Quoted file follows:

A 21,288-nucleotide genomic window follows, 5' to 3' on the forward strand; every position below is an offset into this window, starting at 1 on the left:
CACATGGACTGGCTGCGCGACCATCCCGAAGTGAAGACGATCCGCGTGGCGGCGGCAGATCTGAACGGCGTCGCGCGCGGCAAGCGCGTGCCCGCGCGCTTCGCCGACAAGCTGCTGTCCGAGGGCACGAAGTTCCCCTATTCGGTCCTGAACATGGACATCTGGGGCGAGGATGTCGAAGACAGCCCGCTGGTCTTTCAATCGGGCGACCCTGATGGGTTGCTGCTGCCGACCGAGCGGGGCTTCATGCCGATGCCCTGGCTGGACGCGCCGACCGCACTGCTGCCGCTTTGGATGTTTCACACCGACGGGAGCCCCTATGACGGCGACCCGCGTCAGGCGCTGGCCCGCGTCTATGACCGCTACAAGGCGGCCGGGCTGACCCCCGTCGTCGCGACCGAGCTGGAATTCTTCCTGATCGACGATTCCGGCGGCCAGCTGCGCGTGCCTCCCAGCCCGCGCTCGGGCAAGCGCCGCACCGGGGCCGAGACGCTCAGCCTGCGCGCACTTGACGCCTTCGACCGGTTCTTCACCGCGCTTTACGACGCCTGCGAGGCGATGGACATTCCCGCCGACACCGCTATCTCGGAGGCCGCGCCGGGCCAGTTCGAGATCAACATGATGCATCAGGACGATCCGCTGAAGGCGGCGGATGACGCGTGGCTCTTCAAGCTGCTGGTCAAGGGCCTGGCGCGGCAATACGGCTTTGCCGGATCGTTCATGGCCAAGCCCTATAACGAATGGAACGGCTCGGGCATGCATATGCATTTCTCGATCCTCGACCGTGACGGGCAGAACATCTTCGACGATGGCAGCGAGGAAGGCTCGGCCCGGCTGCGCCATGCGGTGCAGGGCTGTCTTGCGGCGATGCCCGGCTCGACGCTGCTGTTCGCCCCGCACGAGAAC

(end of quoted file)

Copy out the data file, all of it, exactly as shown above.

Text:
A 21,288-nucleotide genomic window follows, 5' to 3' on the forward strand; every position below is an offset into this window, starting at 1 on the left:
CACATGGACTGGCTGCGCGACCATCCCGAAGTGAAGACGATCCGCGTGGCGGCGGCAGATCTGAACGGCGTCGCGCGCGGCAAGCGCGTGCCCGCGCGCTTCGCCGACAAGCTGCTGTCCGAGGGCACGAAGTTCCCCTATTCGGTCCTGAACATGGACATCTGGGGCGAGGATGTCGAAGACAGCCCGCTGGTCTTTCAATCGGGCGACCCTGATGGGTTGCTGCTGCCGACCGAGCGGGGCTTCATGCCGATGCCCTGGCTGGACGCGCCGACCGCACTGCTGCCGCTTTGGATGTTTCACACCGACGGGAGCCCCTATGACGGCGACCCGCGTCAGGCGCTGGCCCGCGTCTATGACCGCTACAAGGCGGCCGGGCTGACCCCCGTCGTCGCGACCGAGCTGGAATTCTTCCTGATCGACGATTCCGGCGGCCAGCTGCGCGTGCCTCCCAGCCCGCGCTCGGGCAAGCGCCGCACCGGGGCCGAGACGCTCAGCCTGCGCGCACTTGACGCCTTCGACCGGTTCTTCACCGCGCTTTACGACGCCTGCGAGGCGATGGACATTCCCGCCGACACCGCTATCTCGGAGGCCGCGCCGGGCCAGTTCGAGATCAACATGATGCATCAGGACGATCCGCTGAAGGCGGCGGATGACGCGTGGCTCTTCAAGCTGCTGGTCAAGGGCCTGGCGCGGCAATACGGCTTTGCCGGATCGTTCATGGCCAAGCCCTATAACGAATGGAACGGCTCGGGCATGCATATGCATTTCTCGATCCTCGACCGTGACGGGCAGAACATCTTCGACGATGGCAGCGAGGAAGGCTCGGCCCGGCTGCGCCATGCGGTGCAGGGCTGTCTTGCGGCGATGCCCGGCTCGACGCTGCTGTTCGCCCCGCACGAGAAC